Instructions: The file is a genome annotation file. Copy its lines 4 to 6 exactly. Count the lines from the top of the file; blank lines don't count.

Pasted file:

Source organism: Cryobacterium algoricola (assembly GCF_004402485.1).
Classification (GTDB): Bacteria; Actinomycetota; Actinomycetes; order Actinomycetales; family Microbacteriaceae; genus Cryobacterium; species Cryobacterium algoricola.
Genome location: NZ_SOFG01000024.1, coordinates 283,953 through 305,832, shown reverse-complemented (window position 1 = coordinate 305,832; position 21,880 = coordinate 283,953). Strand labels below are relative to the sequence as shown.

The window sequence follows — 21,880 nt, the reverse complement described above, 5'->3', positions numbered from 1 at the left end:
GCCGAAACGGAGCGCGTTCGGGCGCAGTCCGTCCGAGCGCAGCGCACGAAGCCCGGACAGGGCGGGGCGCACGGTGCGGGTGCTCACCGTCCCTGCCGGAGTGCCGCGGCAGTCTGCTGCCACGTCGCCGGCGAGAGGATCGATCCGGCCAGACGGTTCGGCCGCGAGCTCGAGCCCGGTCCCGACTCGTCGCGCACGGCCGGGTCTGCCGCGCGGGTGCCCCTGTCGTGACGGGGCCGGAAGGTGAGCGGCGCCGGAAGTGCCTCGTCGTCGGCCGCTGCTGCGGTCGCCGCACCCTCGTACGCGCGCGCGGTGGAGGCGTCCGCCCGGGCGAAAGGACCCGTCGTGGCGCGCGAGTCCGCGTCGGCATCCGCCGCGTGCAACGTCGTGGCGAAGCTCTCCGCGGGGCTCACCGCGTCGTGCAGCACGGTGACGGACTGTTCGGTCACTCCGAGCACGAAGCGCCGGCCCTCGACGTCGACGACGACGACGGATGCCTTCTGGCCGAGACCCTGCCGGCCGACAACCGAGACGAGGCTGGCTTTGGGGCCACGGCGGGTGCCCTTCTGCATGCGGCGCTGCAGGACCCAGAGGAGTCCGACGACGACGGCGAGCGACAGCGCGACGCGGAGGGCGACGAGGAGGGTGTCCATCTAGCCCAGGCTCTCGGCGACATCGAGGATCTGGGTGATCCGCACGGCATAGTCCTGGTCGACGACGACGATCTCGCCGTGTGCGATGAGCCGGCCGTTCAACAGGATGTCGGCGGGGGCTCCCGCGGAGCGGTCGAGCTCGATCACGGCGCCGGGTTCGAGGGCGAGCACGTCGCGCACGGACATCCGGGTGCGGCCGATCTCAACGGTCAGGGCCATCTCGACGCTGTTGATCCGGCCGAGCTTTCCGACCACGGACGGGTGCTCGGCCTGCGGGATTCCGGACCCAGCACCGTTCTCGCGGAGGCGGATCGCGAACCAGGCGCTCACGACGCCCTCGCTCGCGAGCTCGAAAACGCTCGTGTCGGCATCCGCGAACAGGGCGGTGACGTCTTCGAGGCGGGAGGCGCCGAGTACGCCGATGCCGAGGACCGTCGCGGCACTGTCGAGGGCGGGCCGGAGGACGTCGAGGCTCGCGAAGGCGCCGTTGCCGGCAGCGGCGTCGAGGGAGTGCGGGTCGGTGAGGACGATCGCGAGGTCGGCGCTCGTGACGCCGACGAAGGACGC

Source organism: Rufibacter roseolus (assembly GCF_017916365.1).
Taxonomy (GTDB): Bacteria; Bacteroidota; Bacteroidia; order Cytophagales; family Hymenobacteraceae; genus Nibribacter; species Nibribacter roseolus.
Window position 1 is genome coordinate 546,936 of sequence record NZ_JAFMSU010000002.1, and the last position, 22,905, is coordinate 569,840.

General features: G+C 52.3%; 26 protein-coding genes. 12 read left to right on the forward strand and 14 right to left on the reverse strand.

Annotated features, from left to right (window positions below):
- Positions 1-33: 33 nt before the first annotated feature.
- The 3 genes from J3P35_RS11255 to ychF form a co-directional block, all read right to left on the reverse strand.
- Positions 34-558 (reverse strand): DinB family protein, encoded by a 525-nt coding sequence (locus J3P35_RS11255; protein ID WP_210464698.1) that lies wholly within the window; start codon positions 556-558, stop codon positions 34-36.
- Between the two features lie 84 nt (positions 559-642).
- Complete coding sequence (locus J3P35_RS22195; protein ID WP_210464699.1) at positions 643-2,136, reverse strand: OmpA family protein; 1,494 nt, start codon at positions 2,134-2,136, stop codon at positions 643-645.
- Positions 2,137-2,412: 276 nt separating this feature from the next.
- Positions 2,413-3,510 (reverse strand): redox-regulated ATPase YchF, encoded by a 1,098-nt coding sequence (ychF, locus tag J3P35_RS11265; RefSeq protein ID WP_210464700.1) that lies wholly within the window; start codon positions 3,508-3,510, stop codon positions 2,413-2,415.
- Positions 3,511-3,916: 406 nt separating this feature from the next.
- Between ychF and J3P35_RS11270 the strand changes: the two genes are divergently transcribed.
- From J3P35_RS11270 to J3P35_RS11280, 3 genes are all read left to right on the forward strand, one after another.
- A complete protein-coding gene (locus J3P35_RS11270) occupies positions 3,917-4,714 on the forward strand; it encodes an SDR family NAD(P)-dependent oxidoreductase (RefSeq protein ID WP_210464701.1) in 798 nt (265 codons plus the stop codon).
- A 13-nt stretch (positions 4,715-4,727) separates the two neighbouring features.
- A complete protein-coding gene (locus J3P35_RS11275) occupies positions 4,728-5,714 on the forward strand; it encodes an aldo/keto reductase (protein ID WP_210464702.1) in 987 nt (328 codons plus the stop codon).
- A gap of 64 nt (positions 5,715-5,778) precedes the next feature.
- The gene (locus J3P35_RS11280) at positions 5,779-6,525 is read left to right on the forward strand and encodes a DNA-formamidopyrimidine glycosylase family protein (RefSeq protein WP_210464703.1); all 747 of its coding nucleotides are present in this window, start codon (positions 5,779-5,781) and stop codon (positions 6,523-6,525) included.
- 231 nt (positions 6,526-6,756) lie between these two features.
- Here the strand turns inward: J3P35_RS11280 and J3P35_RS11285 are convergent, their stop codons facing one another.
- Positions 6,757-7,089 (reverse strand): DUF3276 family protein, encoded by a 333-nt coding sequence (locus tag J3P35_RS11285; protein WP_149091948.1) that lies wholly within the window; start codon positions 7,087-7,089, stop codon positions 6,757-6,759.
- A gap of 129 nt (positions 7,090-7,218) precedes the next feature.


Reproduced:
The window sequence follows — 21,880 nt, the reverse complement described above, 5'->3', positions numbered from 1 at the left end:
GCCGAAACGGAGCGCGTTCGGGCGCAGTCCGTCCGAGCGCAGCGCACGAAGCCCGGACAGGGCGGGGCGCACGGTGCGGGTGCTCACCGTCCCTGCCGGAGTGCCGCGGCAGTCTGCTGCCACGTCGCCGGCGAGAGGATCGATCCGGCCAGACGGTTCGGCCGCGAGCTCGAGCCCGGTCCCGACTCGTCGCGCACGGCCGGGTCTGCCGCGCGGGTGCCCCTGTCGTGACGGGGCCGGAAGGTGAGCGGCGCCGGAAGTGCCTCGTCGTCGGCCGCTGCTGCGGTCGCCGCACCCTCGTACGCGCGCGCGGTGGAGGCGTCCGCCCGGGCGAAAGGACCCGTCGTGGCGCGCGAGTCCGCGTCGGCATCCGCCGCGTGCAACGTCGTGGCGAAGCTCTCCGCGGGGCTCACCGCGTCGTGCAGCACGGTGACGGACTGTTCGGTCACTCCGAGCACGAAGCGCCGGCCCTCGACGTCGACGACGACGACGGATGCCTTCTGGCCGAGACCCTGCCGGCCGACAACCGAGACGAGGCTGGCTTTGGGGCCACGGCGGGTGCCCTTCTGCATGCGGCGCTGCAGGACCCAGAGGAGTCCGACGACGACGGCGAGCGACAGCGCGACGCGGAGGGCGACGAGGAGGGTGTCCATCTAGCCCAGGCTCTCGGCGACATCGAGGATCTGGGTGATCCGCACGGCATAGTCCTGGTCGACGACGACGATCTCGCCGTGTGCGATGAGCCGGCCGTTCAACAGGATGTCGGCGGGGGCTCCCGCGGAGCGGTCGAGCTCGATCACGGCGCCGGGTTCGAGGGCGAGCACGTCGCGCACGGACATCCGGGTGCGGCCGATCTCAACGGTCAGGGCCATCTCGACGCTGTTGATCCGGCCGAGCTTTCCGACCACGGACGGGTGCTCGGCCTGCGGGATTCCGGACCCAGCACCGTTCTCGCGGAGGCGGATCGCGAACCAGGCGCTCACGACGCCCTCGCTCGCGAGCTCGAAAACGCTCGTGTCGGCATCCGCGAACAGGGCGGTGACGTCTTCGAGGCGGGAGGCGCCGAGTACGCCGATGCCGAGGACCGTCGCGGCACTGTCGAGGGCGGGCCGGAGGACGTCGAGGCTCGCGAAGGCGCCGTTGCCGGCAGCGGCGTCGAGGGAGTGCGGGTCGGTGAGGACGATCGCGAGGTCGGCGCTCGTGACGCCGACGAAGGACGC

Source organism: Rufibacter roseolus (assembly GCF_017916365.1).